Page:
BERLIN Feb 7 The treasurer of Chancellor Angela
Merkel's conservatives said on Friday he did not violate any
laws or dodge taxes despite holding a half million dollars in
foreign bank accounts but would still resign to avert damage to
his party and family.
Helmut Linssen, a former state finance minister in North
Rhine-Westphalia and the treasurer of the Christian Democrats
(CDU) since 2010, told Bild newspaper that he had held some
420,000 euros in tax havens on behalf of his elderly mother.
Linssen, who has been CDU treasurer since 2010 and was the
CDU's finance minister for Germany's most populous state from
2005 to 2010, said he had done nothing illegal.
"I decided, in the interest of my party and my family, to
ask the party leader (Merkel) to find a new treasurer at the
next party congress in April," Linssen told Bild. "I did not do
any tricks. I was only trying to help my mother and followed the
letter of the law."
In another interview with the local Neue Ruhr Zeitung,
Linssen said: "I did nothing wrong. But I'm not going to let
myself be paraded around the circus ring by a nose ring."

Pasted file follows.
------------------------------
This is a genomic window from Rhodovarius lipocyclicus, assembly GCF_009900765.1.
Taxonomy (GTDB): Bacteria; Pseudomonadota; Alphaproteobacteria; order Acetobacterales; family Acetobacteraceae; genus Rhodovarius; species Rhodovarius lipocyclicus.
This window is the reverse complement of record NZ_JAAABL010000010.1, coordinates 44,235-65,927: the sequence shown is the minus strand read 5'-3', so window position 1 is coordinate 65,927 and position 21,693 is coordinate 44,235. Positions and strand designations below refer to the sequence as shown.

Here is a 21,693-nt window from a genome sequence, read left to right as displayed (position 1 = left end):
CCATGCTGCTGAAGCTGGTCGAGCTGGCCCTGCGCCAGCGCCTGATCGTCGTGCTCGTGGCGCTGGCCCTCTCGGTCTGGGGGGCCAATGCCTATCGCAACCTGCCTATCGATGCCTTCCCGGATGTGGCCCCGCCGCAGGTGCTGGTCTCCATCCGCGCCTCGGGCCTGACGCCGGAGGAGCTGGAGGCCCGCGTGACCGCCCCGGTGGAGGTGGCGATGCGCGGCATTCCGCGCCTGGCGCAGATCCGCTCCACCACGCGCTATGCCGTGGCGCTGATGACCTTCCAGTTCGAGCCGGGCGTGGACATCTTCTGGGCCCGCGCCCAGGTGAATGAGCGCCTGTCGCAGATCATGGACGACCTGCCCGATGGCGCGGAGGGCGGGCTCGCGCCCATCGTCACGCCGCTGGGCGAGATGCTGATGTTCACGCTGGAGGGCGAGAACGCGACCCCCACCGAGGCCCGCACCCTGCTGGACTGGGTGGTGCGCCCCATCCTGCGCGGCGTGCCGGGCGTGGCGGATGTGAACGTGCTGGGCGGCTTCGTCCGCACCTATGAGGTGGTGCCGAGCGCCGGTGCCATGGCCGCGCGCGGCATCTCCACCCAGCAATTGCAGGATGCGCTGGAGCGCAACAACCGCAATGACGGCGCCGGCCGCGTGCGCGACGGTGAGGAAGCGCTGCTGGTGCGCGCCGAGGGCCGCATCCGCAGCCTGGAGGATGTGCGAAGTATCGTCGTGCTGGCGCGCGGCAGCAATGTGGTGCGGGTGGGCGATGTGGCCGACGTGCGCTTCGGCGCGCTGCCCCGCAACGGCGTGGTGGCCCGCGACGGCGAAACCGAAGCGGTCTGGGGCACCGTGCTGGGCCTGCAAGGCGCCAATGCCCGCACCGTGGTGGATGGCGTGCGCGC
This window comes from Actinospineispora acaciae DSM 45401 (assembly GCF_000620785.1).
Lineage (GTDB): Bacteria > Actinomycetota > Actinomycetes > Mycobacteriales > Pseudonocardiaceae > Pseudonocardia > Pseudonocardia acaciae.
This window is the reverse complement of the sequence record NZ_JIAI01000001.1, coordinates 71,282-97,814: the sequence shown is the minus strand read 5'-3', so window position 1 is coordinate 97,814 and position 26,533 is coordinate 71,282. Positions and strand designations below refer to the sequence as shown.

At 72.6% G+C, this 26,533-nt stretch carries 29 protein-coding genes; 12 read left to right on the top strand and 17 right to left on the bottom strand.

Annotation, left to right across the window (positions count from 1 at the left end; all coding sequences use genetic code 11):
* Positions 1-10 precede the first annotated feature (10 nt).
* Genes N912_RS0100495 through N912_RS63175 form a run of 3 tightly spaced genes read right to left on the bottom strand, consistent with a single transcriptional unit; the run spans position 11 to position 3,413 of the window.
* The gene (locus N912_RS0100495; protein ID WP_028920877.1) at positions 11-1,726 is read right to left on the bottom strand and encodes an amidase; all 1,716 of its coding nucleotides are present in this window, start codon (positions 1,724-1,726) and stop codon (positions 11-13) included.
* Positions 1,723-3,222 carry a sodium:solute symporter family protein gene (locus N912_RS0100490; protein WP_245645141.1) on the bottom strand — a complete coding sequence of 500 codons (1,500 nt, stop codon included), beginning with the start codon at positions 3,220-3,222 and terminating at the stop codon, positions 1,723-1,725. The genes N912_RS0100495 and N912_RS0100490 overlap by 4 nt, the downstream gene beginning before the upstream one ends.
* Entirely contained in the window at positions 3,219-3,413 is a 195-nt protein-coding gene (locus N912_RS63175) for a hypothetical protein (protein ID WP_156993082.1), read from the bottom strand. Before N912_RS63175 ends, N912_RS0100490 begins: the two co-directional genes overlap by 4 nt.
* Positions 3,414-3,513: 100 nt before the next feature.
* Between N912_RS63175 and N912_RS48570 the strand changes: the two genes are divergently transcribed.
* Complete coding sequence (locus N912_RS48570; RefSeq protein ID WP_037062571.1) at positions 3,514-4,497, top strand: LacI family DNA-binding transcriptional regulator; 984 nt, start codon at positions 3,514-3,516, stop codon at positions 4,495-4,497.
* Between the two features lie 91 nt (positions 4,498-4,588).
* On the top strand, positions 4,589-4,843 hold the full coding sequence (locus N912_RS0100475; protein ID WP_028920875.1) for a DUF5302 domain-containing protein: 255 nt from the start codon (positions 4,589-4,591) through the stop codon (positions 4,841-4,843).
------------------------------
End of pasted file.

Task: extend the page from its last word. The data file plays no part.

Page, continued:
It is only the latest tax affair to hit German politicians
and celebrities. Berlin Mayor Klaus Wowereit is under pressure
to resign because he knew for years that his culture minister
Andre Schmitz had evaded taxes but still allowed him to stay in
The matter reflects badly on Wowereit, who knew that
proceedings had been initiated against Schmitz but then halted
in 2012. The mayor is already facing public criticism over
lengthy delays and ballooning costs for Berlin's new airport.
Germany's front pages have been dominated in recent days
by public confessions from feminist activist Alice Schwarzer
about tax evasion. Schwarzer, an anti-pornography campaigner
seen by feminists as a moral authority, said she had paid back
200,000 euros in taxes plus default interest to the authorities
for the last decade.
These affairs follow a scandal over Bayern Munich soccer
club president Uli Hoeness, who is to stand trial for tax
evasion in March.
(Writing by Erik Kirschbaum; Editing by Stephen Powell)